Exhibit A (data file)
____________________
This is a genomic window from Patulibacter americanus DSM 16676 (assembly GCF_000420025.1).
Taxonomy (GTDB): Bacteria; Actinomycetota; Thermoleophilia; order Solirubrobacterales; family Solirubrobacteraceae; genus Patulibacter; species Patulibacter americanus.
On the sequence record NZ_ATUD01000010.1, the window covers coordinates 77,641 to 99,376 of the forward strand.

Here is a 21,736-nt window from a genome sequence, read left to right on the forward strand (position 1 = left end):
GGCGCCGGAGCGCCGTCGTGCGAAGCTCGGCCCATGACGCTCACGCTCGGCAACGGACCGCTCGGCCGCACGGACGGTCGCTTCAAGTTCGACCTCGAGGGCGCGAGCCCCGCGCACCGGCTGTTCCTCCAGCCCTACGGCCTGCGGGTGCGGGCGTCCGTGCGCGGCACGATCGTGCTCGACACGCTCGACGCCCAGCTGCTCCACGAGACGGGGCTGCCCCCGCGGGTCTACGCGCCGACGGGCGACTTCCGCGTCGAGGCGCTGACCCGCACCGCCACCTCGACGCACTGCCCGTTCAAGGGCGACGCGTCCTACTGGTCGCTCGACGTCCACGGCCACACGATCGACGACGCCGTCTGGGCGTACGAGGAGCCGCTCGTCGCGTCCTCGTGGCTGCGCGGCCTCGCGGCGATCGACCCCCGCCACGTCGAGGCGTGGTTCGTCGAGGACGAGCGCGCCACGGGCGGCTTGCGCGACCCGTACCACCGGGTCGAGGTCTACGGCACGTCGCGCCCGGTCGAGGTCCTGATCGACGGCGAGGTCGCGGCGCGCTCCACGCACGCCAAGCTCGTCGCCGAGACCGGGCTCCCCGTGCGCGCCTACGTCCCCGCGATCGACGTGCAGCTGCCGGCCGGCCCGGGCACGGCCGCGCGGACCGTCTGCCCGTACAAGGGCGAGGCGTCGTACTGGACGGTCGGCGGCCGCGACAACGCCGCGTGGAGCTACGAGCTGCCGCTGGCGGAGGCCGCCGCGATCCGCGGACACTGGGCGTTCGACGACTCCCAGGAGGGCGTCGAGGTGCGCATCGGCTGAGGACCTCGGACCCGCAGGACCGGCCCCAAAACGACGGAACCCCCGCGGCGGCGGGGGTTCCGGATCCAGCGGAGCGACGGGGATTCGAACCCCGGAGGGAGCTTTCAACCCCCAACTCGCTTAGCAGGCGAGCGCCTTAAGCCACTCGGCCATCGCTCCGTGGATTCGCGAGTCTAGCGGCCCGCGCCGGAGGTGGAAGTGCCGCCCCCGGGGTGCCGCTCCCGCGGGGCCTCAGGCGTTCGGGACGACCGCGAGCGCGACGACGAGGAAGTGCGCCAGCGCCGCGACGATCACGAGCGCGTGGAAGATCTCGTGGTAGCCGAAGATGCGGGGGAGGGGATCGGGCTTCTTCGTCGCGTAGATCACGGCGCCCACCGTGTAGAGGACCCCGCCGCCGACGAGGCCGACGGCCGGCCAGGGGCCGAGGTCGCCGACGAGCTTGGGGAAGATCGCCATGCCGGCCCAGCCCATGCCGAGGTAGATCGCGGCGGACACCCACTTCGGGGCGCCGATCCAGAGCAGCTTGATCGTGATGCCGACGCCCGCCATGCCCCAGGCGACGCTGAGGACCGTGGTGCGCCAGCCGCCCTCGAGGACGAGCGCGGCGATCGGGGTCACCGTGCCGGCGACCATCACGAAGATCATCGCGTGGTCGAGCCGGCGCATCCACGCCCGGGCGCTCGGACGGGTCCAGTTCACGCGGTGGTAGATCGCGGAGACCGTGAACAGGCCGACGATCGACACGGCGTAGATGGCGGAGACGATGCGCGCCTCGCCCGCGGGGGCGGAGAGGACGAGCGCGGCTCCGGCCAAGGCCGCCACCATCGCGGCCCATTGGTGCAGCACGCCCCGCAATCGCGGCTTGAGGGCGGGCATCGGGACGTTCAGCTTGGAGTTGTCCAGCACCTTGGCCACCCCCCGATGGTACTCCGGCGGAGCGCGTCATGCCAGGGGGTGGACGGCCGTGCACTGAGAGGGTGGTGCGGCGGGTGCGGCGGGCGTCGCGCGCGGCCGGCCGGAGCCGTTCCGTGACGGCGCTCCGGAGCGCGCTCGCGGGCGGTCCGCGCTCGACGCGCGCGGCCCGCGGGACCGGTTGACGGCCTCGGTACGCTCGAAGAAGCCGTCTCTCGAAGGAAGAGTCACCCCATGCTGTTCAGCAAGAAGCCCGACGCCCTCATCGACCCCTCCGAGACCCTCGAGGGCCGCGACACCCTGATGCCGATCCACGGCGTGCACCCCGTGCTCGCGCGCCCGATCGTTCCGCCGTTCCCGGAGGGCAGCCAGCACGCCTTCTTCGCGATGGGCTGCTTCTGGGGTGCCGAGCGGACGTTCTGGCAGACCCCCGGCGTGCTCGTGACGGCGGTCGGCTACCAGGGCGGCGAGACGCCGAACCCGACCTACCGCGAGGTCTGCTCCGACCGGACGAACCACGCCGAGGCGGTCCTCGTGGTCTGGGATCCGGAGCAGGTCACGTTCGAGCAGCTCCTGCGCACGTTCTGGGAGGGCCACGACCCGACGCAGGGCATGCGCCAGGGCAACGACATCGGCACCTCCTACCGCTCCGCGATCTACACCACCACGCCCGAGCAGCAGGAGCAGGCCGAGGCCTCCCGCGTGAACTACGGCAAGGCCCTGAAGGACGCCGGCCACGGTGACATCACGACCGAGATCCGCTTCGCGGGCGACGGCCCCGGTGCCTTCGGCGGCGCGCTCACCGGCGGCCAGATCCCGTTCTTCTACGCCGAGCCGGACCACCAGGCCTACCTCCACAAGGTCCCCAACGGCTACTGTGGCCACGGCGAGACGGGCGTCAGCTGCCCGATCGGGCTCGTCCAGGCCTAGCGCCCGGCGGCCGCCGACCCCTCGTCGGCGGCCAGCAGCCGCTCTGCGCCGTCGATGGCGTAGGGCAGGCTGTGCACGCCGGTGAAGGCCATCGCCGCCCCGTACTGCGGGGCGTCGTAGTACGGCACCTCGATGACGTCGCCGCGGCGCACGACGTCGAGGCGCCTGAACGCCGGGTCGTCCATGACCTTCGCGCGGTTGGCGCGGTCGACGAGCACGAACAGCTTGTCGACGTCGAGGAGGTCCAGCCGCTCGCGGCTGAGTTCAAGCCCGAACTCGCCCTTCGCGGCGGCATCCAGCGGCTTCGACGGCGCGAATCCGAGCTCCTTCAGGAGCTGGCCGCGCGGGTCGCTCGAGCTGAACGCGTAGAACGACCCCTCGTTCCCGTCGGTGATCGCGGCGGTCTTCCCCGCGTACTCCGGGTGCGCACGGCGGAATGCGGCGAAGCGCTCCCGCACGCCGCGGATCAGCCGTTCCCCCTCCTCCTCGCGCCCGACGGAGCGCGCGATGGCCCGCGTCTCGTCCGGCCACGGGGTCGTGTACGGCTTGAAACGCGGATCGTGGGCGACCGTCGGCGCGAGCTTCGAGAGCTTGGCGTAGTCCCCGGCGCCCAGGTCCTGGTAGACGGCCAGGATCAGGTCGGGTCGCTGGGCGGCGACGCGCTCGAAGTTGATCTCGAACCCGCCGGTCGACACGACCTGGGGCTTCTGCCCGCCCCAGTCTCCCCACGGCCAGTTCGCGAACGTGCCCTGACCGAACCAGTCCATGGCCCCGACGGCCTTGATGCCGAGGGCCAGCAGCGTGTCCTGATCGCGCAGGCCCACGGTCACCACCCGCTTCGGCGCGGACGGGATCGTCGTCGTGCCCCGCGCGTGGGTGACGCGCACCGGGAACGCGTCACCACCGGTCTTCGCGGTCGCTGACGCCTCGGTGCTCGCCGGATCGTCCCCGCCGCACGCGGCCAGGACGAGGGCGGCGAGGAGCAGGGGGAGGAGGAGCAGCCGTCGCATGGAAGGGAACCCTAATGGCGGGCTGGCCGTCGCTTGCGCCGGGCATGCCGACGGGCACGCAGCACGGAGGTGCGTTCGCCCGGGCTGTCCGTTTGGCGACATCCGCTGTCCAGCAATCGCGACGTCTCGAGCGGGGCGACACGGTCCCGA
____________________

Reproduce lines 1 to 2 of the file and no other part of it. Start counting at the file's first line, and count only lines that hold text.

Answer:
This is a genomic window from Patulibacter americanus DSM 16676 (assembly GCF_000420025.1).
Taxonomy (GTDB): Bacteria; Actinomycetota; Thermoleophilia; order Solirubrobacterales; family Solirubrobacteraceae; genus Patulibacter; species Patulibacter americanus.